LAS VEGAS -- In the wake of recent gun violence, weapon sales are soaring.
Manufacturers say gun enthusiasts are racing to buy firearms because they are concerned legislation could soon restrict their right to carry.
Right now, thousands of buyers are in Las Vegas for one of the country's largest gun shows.
The Shot Show started Tuesday and is expected to draw 67,000 people. It is only open to buyers, manufacturers and dealers.
Manufacturers say because of the big push for gun control, people aren't just buying to protect themselves.
Hunting and target shooting has increased significantly, creating literally thousands of buying options.
For Las Vegas shooter Kyle Hoffman, sport shooting is the special time he gets to share with his father.
"We spend three, four hours just shooting. Guy time," Hoffman said.
At the Shot Show, Hoffman's anxious to see the latest models for 2014. There are seemingly endless options.
Buyers say the conceal-carry market is hot right now and so are specialized rifles.
"These guns, you pick them up and they're super light weight," Hoffman said.
Manufacturers say buyers like Hoffman and their families are fueling growing gun sales across the country.
"I would see grandmothers and grandsons shooting competitively together. I would see fathers and daughters," Mountie Mizer with Beretta USA Firearm Manufacturer said.
"Now, they've gotten into target shooting, and they buy more guns," Mark Thomas with German gun maker Walther said.
However, manufacturers say the push for gun control is causing firearm owners to buy more in case restrictions tighten.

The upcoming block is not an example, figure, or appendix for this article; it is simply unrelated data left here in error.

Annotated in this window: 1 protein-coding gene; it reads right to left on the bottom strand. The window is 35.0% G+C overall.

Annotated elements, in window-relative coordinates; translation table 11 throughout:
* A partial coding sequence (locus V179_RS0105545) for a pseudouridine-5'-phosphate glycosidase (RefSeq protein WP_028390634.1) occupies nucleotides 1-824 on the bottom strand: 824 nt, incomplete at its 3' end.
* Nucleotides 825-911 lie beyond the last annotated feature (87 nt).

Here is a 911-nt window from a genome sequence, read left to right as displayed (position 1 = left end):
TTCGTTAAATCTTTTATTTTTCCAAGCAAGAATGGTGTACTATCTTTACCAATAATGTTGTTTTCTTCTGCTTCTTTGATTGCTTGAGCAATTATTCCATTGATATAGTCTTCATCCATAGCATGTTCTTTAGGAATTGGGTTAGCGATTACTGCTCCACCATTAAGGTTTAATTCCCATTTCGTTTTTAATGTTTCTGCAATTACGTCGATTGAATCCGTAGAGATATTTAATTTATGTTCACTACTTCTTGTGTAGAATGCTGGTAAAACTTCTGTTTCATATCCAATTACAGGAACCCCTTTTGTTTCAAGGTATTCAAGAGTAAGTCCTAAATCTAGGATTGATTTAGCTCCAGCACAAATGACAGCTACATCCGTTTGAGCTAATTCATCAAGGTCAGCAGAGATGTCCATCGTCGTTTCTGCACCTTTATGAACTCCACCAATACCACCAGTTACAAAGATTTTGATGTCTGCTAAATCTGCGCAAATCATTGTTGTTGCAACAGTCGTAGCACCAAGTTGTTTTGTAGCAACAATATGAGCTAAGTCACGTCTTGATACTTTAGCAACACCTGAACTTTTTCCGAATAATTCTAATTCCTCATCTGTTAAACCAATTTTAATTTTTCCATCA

"All phases of guns are being purchased enthusiastically. Last year especially of because the events that happened," Thomas said.
Kitsen Goldberg and her daughter-in-law understand that only too well. They watched their home state of Colorado cope with the horrors of the Aurora movie theatre shooting.
"In Colorado, we've had so many shootings that it really makes you realize that you've got to defend yourself," Goldberg said.
Her daughter-in-law, whose family owns a small gun store, agrees.
"I think it has to do with a sense of power and whether or not you want to feel helpless in that situation," Alison Goldberg said.
Goldberg says she is selling a growing number of guns to women.
"They want to be able to have that ability to be able to carry and know what they're doing with it." Goldberg said.
Laurel Smith with legendary gun manufacturer Smith & Wesson says women are gravitating to light, conceal-carry weapons. The models aren't as intimidating as some of the larger firearms.
"They understand it is a responsibility to own a firearm and have a firearm in the home," Smith said. "When you can control your firearm a little bit better, you seem to have more confidence, and you really just enjoy the shooting experience a little bit better."
Whether it is for protection or sport, gun manufacturers do not expect sales to drop anytime soon.
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